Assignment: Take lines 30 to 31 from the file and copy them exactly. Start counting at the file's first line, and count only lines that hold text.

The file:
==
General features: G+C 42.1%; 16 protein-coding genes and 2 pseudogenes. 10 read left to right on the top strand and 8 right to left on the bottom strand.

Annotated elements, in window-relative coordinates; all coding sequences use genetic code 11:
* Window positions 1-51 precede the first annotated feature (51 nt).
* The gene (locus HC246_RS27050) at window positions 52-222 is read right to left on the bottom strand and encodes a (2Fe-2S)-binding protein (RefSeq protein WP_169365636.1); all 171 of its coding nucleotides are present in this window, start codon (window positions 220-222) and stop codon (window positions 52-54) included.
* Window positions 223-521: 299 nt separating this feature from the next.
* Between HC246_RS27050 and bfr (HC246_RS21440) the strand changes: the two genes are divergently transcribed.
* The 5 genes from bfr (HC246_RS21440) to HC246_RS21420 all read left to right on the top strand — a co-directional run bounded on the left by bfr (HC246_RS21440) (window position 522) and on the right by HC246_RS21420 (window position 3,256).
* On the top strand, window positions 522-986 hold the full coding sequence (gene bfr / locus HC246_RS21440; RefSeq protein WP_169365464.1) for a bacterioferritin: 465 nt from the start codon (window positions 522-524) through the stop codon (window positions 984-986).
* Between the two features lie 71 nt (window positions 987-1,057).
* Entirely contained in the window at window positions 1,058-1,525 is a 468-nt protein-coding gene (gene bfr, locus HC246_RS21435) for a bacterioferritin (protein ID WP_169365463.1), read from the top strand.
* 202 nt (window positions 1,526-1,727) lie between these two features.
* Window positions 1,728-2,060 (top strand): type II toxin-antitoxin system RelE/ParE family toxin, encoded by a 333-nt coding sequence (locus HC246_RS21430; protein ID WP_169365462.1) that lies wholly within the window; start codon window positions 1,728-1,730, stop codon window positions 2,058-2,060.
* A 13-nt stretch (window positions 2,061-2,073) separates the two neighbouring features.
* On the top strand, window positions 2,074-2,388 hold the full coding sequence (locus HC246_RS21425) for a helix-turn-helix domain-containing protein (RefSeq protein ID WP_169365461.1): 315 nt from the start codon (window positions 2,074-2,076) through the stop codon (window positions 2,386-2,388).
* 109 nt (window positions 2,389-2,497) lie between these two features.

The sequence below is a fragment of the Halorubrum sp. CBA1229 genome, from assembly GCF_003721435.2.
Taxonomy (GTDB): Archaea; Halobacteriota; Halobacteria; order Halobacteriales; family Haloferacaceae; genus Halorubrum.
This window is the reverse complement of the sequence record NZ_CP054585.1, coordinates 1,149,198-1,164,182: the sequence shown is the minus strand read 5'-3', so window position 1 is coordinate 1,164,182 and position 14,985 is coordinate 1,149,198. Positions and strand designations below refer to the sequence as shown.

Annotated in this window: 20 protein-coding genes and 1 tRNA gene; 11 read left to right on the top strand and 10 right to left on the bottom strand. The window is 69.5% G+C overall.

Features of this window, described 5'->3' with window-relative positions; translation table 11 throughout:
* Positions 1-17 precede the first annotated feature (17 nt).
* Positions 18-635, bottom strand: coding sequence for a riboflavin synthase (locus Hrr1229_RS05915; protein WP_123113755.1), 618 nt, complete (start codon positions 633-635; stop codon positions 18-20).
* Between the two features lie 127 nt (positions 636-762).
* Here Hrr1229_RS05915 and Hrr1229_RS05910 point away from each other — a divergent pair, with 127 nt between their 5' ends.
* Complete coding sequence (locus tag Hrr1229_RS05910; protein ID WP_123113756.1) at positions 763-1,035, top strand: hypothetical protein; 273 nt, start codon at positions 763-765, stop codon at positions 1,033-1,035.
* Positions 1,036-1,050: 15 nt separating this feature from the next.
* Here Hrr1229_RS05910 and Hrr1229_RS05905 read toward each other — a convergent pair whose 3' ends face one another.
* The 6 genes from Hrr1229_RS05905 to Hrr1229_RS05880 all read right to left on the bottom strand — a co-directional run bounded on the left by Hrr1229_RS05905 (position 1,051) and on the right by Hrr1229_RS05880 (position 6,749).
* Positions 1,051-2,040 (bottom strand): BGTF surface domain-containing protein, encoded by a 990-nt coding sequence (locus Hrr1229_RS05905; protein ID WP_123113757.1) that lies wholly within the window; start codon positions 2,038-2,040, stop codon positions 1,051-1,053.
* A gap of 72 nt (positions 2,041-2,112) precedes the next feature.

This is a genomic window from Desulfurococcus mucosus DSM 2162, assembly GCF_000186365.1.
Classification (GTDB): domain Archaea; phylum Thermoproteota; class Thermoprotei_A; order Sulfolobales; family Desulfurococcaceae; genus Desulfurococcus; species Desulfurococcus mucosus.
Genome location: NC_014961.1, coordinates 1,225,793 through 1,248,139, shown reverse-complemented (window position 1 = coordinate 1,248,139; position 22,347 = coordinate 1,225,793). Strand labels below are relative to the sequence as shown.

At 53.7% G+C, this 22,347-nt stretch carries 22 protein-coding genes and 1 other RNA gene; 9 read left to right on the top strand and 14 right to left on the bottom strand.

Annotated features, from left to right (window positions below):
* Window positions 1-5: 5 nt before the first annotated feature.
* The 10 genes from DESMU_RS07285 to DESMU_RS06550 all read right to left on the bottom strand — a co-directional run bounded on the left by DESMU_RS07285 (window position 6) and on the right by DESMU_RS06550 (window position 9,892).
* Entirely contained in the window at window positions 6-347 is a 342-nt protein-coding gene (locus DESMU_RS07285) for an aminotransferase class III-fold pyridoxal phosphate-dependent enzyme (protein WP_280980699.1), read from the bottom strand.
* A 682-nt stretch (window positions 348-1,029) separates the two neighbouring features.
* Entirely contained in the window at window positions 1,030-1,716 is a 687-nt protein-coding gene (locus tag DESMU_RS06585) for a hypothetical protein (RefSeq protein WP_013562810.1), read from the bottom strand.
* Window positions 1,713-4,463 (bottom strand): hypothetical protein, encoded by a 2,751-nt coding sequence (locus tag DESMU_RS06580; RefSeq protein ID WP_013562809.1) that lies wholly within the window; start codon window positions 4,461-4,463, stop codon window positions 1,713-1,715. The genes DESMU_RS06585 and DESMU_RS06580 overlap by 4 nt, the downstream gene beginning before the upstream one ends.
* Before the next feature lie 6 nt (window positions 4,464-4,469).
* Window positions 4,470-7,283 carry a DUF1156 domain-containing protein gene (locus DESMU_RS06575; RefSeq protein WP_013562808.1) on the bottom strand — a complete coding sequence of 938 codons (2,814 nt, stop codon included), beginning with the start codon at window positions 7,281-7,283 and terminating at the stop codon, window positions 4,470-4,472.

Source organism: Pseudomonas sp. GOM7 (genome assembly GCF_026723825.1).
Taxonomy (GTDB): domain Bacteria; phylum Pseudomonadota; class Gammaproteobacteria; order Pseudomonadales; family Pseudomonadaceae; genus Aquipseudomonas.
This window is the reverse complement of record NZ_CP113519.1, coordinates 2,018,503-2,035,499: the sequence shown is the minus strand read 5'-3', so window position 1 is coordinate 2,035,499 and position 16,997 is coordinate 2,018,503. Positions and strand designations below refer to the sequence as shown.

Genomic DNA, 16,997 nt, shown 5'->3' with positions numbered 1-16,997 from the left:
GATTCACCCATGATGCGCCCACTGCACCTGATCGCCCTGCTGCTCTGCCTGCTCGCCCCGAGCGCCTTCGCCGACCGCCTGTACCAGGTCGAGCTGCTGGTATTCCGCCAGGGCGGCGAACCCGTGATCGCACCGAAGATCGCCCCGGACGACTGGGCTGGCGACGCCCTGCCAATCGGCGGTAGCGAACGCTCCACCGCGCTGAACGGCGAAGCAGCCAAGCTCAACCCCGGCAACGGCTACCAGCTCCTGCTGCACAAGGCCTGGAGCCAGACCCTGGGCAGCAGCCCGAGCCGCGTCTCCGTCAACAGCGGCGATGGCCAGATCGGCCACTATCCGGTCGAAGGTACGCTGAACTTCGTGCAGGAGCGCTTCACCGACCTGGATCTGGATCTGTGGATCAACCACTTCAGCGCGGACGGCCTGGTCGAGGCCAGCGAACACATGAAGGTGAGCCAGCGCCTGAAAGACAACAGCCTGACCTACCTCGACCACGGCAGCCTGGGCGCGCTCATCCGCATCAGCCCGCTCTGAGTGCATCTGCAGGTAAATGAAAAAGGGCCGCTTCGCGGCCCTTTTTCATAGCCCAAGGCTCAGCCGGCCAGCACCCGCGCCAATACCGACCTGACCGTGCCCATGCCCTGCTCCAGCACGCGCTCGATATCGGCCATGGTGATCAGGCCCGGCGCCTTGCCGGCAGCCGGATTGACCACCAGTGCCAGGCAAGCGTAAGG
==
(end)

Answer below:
* A gap of 72 nt (positions 2,041-2,112) precedes the next feature.

This is a genomic window from Desulfurococcus mucosus DSM 2162, assembly GCF_000186365.1.